int x = inputBox.getNumber;
    boolean z = (x%2==0) ? true : false;

    if(z = true){
        return 0;
    }else{
        return 1;
    }

John had made a simple typo on line 4. Instead of checking for equality, he had set z to true, meaning the program always returned 0.

Of course, John had used this method dozens of times in other methods, which then were used in even more methods. With the bug nested several functions deep, John lost several nights of sleep until he discovered the mistake.

Scenarios like these are common, and could have been avoided by unit testing.


What is unit testing?

Unit testing is essentially breaking your application into tiny tiny parts, and testing each of those parts to make sure they work properly. All of these tests are separate, and ensure that your code functions as it should.

Higher-level functions depend on lower-level functions, so by testing those lower-level functions, you can ensure that any function x that depends on a function y will run smoothly. Unit testing will allow you to be confident that your function y works correctly, and that any method that depends on function y will also work correctly, as long as the logic is correct. In addition, if function x is tested, and function y is changed, you can be sure that your change doesn’t break function x as long as all the tests pass. Having key functions tested will allow you to confidently and safely revise code without fear of causing random bugs in other parts of the software.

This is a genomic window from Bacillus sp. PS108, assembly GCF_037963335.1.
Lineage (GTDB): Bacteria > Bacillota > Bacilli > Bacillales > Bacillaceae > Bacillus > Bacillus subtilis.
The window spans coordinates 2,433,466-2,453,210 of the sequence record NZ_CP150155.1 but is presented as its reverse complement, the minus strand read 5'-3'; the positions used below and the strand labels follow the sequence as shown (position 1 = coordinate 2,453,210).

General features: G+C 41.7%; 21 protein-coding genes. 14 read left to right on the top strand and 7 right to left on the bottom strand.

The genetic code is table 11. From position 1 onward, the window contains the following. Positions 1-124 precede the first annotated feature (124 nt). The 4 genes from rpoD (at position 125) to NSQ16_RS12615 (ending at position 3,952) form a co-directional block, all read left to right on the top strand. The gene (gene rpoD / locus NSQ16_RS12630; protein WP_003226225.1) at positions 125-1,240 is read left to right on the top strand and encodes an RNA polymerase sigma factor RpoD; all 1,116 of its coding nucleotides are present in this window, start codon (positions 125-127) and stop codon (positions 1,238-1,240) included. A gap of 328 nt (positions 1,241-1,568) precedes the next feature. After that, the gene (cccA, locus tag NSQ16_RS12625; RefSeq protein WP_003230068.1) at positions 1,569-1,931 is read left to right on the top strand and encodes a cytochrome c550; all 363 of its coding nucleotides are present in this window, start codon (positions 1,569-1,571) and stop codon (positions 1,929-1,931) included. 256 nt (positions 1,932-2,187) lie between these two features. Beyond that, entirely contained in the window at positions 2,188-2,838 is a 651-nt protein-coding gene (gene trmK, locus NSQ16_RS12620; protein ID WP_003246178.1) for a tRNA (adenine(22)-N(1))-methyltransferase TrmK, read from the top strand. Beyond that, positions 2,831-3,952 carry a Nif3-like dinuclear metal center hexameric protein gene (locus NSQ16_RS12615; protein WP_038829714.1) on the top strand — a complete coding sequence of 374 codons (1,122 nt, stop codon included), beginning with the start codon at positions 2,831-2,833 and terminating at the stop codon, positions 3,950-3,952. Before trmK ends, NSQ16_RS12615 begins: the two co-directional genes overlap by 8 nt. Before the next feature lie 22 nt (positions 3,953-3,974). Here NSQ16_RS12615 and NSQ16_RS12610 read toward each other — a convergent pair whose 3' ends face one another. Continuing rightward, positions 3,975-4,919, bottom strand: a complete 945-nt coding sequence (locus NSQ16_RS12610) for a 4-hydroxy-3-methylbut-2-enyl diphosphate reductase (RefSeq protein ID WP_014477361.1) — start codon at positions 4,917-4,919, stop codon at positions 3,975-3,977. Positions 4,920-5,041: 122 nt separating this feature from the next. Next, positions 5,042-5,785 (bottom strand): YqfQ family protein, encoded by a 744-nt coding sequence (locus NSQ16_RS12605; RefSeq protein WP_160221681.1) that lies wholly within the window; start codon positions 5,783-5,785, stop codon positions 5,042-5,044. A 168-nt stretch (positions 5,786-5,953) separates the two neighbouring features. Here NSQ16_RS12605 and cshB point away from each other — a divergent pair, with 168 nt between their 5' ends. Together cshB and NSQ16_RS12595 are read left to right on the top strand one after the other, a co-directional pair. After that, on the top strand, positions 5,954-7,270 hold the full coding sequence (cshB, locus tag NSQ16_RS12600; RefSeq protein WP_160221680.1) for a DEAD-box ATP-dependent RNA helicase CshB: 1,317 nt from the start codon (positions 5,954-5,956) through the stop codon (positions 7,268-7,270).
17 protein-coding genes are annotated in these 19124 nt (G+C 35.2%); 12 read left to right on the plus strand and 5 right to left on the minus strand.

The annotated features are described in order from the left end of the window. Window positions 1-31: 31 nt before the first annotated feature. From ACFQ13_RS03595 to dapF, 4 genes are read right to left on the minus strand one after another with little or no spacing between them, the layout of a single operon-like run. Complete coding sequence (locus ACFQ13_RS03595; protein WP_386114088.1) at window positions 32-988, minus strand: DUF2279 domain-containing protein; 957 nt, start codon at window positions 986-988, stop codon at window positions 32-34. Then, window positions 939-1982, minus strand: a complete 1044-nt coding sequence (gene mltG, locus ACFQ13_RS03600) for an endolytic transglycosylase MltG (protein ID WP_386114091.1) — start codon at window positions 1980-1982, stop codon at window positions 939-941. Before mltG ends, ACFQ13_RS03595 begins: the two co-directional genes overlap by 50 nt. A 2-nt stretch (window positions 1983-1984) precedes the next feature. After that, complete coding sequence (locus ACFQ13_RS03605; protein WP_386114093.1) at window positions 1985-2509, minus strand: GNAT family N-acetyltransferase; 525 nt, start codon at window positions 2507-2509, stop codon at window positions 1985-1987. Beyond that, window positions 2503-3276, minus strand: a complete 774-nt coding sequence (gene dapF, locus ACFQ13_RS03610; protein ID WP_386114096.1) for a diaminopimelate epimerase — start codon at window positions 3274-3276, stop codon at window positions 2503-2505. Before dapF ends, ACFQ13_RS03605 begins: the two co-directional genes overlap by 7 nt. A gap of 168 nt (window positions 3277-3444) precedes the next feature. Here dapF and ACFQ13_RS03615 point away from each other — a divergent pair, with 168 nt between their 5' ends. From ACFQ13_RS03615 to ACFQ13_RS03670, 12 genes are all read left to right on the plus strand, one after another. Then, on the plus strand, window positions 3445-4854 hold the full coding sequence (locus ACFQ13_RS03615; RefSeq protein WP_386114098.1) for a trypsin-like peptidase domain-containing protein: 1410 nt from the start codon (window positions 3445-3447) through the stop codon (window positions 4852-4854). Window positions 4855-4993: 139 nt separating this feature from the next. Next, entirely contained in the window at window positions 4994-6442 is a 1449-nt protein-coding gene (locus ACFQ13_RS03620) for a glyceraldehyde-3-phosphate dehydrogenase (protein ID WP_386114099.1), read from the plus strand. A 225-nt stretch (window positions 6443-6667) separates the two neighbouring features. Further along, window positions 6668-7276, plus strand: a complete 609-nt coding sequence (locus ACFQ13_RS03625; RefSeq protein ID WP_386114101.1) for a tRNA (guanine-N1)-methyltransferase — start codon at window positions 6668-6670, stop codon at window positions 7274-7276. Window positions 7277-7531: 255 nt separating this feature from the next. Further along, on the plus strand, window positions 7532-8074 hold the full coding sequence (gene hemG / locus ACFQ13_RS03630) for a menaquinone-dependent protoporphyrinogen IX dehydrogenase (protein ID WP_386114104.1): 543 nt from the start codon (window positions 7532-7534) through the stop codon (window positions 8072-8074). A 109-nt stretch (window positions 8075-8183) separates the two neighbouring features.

But Henry! I don’t have time to do unit testing. It takes up too much time!”

While this is a common argument against unit testing, and may hold true for tiny projects, unit tests pay off in the long run by several magnitudes. Although you might initially make much faster progress by neglecting unit tests, your code will ultimately be buggier and less stable, which in turn, will drain huge chunks of your time and ruin your productivity. By doing unit tests, your progress will be almost linear throughout the project because you will spot bugs before they become dozens of layers deep in your code. In addition, you can safely refactor without breaking any functionality, which reduces code rot, increases productivity, and improves the quality of your code base.

Unit tests are an efficient and easy way to decrease the number of bugs in your code, which would otherwise cause long nights with caffeine. Writing unit tests can boost your confidence in your code, and if you can’t trust that your code works, then what can you trust?